Ankara’s Ambitions

These other parties’ gain will be the Syrian Kurds’ loss. The U.S. support for Syria’s Kurdish groups was always a tactical alliance, meant to minimize the number of American troops fighting IS on the ground. As that fight winds down, Washington has much less of a strategic rationale for maintaining that support, especially since doing so would jeopardize its relations with Turkey, which now appear to be on the mend after a tumultuous year. The U.S. special representative for Syria engagement seemed to back up the idea that Washington is ending its support for the Kurds, saying in a speech Monday at the Atlantic Council that the U.S. does “not have permanent relations with sub-state entities.” There’s every reason to believe Turkey’s pending offensive will succeed in defeating Kurdish forces after the U.S. withdraws its support. After all, it did so in northwestern Syria with Operation Euphrates Shield in 2016, and again in Afrin with Operation Olive Branch this year.

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Depending on how quickly U.S. troops pull out of Syria, Turkey may have to delay its invasion. It may also face operational hurdles, as it did during Euphrates Shield, that slow its progress. Then, too, there’s always the possibility, however remote, that Washington and Ankara have reached a private understanding whereby Turkish forces will stop their advance at a certain point, or else the U.S. will resume its support for the YPG. Regardless, the developments in Syria reflect Turkey’s growing role in the Middle East, and the attending expansion of its geographic interests. No longer is Turkey focused on defending its own borders; it is turning its gaze much farther east.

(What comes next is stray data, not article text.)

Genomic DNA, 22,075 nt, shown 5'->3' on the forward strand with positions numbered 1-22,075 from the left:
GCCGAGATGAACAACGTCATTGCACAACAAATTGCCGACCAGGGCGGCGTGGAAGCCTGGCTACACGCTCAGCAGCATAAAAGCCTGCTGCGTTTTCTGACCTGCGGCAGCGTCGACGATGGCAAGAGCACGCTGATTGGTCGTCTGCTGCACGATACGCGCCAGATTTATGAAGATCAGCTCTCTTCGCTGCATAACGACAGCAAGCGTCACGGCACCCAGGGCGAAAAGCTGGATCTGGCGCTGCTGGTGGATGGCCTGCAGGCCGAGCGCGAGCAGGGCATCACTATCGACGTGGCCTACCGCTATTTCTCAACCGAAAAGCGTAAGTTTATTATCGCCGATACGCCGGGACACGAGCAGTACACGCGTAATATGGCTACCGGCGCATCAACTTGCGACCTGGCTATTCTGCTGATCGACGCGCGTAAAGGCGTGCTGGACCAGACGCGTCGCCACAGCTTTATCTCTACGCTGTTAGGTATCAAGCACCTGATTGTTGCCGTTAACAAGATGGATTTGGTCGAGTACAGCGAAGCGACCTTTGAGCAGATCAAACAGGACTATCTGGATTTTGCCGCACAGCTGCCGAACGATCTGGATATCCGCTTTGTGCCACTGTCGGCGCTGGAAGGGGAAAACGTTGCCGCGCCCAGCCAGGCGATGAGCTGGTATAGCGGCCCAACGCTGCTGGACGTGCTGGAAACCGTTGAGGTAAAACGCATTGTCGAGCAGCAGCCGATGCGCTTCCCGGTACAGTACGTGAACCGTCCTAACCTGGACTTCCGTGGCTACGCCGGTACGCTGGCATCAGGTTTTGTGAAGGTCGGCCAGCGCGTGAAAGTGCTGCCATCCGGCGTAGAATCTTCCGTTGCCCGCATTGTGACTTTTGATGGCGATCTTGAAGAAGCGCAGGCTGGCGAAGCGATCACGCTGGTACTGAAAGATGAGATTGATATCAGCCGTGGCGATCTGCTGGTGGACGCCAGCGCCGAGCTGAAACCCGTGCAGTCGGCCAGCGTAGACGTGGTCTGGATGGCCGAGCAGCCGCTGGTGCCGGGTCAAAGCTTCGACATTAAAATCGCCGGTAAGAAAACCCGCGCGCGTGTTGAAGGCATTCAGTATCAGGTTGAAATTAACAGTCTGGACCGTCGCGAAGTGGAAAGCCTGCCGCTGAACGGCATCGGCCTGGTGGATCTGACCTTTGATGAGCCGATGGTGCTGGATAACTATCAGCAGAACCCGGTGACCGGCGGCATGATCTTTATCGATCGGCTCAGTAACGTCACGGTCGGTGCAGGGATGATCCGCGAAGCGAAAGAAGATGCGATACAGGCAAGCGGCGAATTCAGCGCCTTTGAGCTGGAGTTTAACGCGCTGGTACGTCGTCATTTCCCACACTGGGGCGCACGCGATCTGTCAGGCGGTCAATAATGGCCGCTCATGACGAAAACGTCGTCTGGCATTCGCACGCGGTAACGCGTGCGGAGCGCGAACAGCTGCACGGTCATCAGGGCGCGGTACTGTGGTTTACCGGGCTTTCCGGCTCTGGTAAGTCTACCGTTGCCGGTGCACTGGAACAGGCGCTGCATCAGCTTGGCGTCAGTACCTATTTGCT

Xander Snyder
Xander Snyder is an analyst at Geopolitical Futures. He has a diverse theoretical and practical background in economics, finance and entrepreneurship. As an investment banker, Mr. Snyder worked in corporate debt origination and later in a consumer-retail industry group at Guggenheim Securities, participating in transactions ranging from mergers and acquisitions, equity and debt capital raises, spin-offs and split-offs to principal investing and fairness opinions. He has worked on more than $4 billion worth of transactions. He subsequently co-founded and served as CFO for Persistent Efficiency, an energy efficiency company that used cutting-edge technology to create a new type of electricity sensor for circuit breakers and related data services. In his role, he was responsible for raising more than $1.5 million in seed capital and presented to some 70 venture capital and angel investors in the process. He also signed four Fortune 500 companies as customers, managed all aspects of company accounting, budgeting and cash flow, investor relations, and supply chain and inventory management. In addition to setting corporate strategy, he helped grow the company from two people to a 12-person team. As an independent financial consultant, Mr. Snyder wrote an economics publication for a financial firm that went out to more than 10,000 individuals and assisted in deal sourcing for a real estate private equity fund. He is an active real estate investor and an occasional angel investor. Mr. Snyder received his bachelor’s degree, summa cum laude, in economics and classical music composition from Cornell University.